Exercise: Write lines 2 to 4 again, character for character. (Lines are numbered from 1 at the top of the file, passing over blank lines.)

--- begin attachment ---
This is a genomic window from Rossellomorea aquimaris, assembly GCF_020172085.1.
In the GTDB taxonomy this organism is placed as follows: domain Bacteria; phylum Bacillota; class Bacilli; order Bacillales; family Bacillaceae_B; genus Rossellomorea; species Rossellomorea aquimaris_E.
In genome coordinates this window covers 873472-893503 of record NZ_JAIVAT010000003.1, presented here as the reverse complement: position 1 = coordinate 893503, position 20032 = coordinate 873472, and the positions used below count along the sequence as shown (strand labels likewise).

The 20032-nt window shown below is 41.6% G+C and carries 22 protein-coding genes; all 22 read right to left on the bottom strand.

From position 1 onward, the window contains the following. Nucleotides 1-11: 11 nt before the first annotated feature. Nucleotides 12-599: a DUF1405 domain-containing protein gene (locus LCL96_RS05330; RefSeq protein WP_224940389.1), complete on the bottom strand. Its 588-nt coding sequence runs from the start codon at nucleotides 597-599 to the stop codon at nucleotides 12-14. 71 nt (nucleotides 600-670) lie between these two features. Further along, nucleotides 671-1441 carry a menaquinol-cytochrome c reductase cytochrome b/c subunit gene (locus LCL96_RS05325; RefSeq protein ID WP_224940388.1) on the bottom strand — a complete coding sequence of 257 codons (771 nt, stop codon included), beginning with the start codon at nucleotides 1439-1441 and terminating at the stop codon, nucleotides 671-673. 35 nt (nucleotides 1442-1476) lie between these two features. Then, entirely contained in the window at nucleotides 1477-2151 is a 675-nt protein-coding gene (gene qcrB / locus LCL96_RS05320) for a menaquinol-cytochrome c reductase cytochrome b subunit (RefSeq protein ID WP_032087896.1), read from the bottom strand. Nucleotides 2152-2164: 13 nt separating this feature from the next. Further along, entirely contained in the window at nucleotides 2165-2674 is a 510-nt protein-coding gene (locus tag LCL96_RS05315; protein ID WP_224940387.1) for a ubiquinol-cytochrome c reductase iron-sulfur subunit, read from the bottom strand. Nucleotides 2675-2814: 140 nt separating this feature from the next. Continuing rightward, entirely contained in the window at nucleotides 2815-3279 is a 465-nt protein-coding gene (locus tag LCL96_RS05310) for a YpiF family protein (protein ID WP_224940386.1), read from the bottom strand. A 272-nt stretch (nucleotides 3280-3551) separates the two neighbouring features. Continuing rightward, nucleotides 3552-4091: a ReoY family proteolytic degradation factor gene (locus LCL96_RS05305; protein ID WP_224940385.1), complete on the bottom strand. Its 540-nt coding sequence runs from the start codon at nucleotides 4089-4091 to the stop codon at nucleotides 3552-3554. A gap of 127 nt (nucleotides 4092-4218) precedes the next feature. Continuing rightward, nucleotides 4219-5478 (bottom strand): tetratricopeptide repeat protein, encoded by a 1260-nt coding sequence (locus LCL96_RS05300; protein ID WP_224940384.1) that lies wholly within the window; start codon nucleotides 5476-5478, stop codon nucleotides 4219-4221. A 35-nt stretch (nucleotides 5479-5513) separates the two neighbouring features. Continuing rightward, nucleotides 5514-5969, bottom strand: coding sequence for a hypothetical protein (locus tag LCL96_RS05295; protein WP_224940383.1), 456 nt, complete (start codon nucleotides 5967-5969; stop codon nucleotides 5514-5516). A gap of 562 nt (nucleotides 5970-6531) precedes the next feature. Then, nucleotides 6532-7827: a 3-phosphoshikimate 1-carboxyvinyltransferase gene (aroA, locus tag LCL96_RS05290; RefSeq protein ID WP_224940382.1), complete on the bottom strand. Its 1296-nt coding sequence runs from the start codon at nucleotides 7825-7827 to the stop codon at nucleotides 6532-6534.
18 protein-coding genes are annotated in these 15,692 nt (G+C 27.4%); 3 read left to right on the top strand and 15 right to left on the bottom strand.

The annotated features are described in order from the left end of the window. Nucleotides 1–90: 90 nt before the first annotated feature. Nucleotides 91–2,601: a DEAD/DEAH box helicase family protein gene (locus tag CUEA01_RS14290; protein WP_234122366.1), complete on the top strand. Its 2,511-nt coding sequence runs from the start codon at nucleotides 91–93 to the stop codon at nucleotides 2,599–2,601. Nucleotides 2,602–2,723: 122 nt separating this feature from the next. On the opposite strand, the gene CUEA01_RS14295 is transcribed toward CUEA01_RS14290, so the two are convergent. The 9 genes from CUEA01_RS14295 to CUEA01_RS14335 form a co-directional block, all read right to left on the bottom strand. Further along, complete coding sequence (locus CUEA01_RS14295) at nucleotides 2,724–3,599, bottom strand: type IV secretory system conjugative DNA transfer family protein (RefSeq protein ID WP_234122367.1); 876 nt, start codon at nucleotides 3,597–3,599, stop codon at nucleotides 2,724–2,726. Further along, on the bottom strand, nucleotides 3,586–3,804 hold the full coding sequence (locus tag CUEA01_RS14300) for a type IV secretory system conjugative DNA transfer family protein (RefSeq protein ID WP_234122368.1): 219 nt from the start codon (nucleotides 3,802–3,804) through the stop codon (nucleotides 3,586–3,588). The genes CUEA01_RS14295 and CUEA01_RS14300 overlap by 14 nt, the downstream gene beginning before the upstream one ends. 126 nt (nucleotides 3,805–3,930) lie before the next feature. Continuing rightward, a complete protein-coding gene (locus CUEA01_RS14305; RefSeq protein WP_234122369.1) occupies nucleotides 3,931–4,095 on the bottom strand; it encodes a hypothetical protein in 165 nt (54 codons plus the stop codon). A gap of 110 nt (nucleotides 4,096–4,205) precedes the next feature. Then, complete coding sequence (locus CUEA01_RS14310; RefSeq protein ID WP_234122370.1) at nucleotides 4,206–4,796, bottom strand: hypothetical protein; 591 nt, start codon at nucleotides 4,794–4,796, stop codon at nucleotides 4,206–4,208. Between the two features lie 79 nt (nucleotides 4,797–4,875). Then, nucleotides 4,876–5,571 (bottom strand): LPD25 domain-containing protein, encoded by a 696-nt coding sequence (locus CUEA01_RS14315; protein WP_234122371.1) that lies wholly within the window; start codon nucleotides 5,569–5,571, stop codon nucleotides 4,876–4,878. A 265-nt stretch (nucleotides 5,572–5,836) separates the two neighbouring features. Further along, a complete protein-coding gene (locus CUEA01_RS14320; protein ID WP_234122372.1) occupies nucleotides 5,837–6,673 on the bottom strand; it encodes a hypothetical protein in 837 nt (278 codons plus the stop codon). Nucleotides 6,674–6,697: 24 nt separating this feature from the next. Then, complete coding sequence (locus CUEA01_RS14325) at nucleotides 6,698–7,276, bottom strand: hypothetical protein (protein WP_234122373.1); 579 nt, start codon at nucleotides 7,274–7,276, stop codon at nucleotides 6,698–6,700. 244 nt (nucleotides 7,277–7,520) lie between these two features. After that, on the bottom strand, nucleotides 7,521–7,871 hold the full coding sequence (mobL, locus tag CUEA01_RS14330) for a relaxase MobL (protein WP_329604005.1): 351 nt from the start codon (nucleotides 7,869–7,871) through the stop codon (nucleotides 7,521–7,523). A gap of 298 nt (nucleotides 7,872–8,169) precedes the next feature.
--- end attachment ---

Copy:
In the GTDB taxonomy this organism is placed as follows: domain Bacteria; phylum Bacillota; class Bacilli; order Bacillales; family Bacillaceae_B; genus Rossellomorea; species Rossellomorea aquimaris_E.
In genome coordinates this window covers 873472-893503 of record NZ_JAIVAT010000003.1, presented here as the reverse complement: position 1 = coordinate 893503, position 20032 = coordinate 873472, and the positions used below count along the sequence as shown (strand labels likewise).

The 20032-nt window shown below is 41.6% G+C and carries 22 protein-coding genes; all 22 read right to left on the bottom strand.